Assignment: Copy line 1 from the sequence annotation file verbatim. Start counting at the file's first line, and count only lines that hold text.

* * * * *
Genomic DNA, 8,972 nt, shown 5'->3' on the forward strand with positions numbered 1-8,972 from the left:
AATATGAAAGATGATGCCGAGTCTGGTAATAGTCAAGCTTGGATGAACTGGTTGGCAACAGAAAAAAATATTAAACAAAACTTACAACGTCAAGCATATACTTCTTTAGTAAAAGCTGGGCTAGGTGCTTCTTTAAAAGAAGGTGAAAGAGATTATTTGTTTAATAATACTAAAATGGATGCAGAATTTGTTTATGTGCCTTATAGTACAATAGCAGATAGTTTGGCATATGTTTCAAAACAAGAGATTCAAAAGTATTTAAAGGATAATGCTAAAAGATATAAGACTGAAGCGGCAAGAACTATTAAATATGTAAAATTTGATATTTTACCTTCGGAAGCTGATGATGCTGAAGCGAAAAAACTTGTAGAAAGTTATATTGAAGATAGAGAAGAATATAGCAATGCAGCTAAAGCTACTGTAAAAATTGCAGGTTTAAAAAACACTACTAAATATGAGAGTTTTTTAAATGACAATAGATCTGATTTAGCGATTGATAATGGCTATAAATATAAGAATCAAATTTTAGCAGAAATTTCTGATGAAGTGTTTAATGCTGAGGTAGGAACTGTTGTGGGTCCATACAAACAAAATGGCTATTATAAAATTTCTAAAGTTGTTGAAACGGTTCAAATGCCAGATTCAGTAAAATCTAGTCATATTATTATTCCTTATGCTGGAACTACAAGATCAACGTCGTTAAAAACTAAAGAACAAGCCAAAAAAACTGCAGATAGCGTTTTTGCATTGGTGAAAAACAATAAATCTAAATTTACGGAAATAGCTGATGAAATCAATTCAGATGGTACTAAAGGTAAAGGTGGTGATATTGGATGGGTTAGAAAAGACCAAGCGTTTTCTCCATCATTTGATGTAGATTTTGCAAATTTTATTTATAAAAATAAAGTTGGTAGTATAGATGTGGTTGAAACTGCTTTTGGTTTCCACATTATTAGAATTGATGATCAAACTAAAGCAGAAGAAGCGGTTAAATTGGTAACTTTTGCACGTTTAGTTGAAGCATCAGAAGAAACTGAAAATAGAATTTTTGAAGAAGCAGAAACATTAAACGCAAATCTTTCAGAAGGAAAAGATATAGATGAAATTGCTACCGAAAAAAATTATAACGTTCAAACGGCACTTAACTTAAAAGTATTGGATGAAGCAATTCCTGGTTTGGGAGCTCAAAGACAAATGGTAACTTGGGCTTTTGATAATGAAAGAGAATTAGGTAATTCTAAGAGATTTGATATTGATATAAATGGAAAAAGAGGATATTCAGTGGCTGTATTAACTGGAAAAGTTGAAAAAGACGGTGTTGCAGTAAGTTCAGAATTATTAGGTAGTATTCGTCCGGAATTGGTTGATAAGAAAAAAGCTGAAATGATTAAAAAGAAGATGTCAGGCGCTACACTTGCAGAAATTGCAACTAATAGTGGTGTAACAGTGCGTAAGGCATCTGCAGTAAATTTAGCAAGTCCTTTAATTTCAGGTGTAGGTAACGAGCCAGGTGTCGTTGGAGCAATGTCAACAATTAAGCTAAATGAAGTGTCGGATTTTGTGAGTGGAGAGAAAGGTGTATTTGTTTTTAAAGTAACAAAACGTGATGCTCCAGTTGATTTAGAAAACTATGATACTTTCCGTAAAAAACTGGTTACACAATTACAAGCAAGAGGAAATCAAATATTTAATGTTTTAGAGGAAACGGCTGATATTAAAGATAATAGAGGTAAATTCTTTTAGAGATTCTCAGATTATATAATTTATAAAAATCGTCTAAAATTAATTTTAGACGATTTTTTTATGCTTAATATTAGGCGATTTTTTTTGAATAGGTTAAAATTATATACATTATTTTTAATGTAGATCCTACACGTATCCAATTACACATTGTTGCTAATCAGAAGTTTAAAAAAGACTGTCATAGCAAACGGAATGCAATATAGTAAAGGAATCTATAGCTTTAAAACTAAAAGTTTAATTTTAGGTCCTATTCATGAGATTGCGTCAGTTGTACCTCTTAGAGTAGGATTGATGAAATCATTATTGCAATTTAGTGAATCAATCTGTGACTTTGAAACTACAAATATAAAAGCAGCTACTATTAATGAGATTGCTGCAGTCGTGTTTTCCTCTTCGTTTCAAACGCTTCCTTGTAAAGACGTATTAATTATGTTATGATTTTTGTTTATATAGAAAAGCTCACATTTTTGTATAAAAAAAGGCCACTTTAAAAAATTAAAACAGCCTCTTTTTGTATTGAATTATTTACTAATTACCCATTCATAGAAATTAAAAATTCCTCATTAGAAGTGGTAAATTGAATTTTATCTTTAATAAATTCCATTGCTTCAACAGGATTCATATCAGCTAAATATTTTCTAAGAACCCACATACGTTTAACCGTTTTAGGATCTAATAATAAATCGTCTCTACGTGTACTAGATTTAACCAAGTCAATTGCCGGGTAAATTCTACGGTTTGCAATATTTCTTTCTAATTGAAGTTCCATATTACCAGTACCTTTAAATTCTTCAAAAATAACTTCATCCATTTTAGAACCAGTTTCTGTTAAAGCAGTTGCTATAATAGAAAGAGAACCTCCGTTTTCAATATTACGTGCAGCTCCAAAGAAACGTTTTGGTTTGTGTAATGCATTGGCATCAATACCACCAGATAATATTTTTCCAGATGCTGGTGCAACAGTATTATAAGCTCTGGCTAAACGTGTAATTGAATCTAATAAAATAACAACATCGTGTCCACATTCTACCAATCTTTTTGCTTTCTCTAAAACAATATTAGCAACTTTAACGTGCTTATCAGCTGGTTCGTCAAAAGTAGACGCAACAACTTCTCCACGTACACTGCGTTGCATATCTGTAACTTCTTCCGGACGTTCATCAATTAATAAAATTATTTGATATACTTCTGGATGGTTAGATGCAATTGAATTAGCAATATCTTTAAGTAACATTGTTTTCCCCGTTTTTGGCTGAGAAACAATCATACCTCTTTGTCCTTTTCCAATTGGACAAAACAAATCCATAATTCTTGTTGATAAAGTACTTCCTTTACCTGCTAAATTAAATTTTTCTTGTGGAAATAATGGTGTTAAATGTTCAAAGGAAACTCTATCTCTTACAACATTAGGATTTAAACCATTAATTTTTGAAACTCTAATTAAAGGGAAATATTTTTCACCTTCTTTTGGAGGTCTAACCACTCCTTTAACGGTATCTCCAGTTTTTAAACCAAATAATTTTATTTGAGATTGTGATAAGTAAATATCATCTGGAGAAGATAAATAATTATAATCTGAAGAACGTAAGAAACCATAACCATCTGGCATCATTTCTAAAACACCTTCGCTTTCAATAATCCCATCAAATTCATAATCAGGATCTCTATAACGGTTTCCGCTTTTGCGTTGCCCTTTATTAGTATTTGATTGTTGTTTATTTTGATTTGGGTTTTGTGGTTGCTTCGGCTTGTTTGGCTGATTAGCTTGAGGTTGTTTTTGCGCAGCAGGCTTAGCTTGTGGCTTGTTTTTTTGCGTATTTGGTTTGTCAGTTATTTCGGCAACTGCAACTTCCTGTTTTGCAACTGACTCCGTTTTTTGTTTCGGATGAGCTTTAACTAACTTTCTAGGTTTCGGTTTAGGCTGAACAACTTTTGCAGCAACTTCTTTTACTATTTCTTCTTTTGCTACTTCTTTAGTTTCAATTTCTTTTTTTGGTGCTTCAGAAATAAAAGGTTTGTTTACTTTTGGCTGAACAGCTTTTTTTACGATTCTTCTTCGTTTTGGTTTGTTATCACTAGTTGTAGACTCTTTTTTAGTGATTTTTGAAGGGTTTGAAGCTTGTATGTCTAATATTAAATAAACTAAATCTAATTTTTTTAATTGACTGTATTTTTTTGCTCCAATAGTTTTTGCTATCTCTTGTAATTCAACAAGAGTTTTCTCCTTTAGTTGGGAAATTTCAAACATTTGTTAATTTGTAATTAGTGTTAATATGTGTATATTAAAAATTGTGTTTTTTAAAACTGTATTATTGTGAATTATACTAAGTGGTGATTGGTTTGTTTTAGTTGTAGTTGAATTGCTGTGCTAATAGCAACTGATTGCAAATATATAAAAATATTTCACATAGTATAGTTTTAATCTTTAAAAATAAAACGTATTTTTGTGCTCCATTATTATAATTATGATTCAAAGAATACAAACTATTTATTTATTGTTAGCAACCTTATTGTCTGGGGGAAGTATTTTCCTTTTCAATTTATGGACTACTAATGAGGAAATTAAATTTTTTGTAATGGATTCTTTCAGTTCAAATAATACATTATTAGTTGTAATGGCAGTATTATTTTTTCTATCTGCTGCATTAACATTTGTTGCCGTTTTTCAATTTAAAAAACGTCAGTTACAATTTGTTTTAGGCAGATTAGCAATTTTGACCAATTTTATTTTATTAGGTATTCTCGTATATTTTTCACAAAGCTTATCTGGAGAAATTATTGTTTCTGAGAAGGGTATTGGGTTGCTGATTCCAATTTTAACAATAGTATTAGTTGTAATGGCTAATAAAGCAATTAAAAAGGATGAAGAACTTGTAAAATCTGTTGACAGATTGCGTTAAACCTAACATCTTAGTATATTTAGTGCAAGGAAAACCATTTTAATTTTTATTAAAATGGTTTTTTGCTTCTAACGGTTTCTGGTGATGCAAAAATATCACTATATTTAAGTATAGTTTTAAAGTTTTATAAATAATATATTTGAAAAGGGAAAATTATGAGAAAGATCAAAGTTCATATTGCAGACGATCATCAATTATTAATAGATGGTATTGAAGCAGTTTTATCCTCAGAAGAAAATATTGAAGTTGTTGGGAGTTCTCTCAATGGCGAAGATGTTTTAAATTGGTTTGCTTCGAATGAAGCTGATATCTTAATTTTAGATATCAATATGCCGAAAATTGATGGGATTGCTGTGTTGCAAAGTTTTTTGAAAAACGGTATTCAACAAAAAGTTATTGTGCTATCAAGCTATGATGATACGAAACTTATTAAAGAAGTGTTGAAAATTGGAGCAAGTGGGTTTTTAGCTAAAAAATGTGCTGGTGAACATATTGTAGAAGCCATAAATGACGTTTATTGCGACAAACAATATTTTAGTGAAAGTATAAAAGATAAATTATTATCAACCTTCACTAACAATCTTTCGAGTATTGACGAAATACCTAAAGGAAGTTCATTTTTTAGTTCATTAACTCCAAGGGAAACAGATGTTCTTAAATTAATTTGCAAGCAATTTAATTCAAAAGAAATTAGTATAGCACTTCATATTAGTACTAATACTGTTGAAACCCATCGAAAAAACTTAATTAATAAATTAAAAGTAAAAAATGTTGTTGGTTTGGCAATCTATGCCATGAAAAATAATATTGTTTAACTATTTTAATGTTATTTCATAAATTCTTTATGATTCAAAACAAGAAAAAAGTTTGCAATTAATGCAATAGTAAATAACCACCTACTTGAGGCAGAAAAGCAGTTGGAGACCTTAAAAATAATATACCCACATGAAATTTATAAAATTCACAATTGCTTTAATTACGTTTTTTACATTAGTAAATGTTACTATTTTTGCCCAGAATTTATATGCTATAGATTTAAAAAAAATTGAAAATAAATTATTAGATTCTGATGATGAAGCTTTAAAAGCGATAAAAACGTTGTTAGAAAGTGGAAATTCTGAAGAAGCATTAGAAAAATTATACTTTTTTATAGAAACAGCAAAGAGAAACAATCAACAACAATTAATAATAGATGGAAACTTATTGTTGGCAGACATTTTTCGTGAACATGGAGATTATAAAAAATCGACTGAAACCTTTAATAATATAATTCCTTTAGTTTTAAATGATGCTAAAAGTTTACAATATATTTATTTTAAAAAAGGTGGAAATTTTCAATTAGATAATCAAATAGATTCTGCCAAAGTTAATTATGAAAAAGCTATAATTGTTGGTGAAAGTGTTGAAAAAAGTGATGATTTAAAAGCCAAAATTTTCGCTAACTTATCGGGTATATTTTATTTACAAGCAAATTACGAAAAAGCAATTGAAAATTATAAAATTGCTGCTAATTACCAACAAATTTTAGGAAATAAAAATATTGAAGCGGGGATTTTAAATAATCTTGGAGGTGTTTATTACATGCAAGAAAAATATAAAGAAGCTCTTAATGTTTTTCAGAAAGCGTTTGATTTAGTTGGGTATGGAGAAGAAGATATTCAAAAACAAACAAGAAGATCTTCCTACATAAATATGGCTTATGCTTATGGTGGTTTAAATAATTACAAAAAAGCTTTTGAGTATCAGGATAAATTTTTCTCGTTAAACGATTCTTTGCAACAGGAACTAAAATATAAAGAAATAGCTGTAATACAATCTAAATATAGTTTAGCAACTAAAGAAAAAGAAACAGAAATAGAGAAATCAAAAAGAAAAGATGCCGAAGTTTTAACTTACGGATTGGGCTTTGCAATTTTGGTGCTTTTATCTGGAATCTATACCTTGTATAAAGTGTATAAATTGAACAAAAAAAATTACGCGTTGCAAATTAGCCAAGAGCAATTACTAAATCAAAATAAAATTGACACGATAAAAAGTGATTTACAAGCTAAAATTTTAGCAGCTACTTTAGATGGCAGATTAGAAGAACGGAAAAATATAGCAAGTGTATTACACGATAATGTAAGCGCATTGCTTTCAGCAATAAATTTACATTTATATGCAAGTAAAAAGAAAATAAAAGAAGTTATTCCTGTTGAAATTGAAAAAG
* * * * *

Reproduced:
Genomic DNA, 8,972 nt, shown 5'->3' on the forward strand with positions numbered 1-8,972 from the left: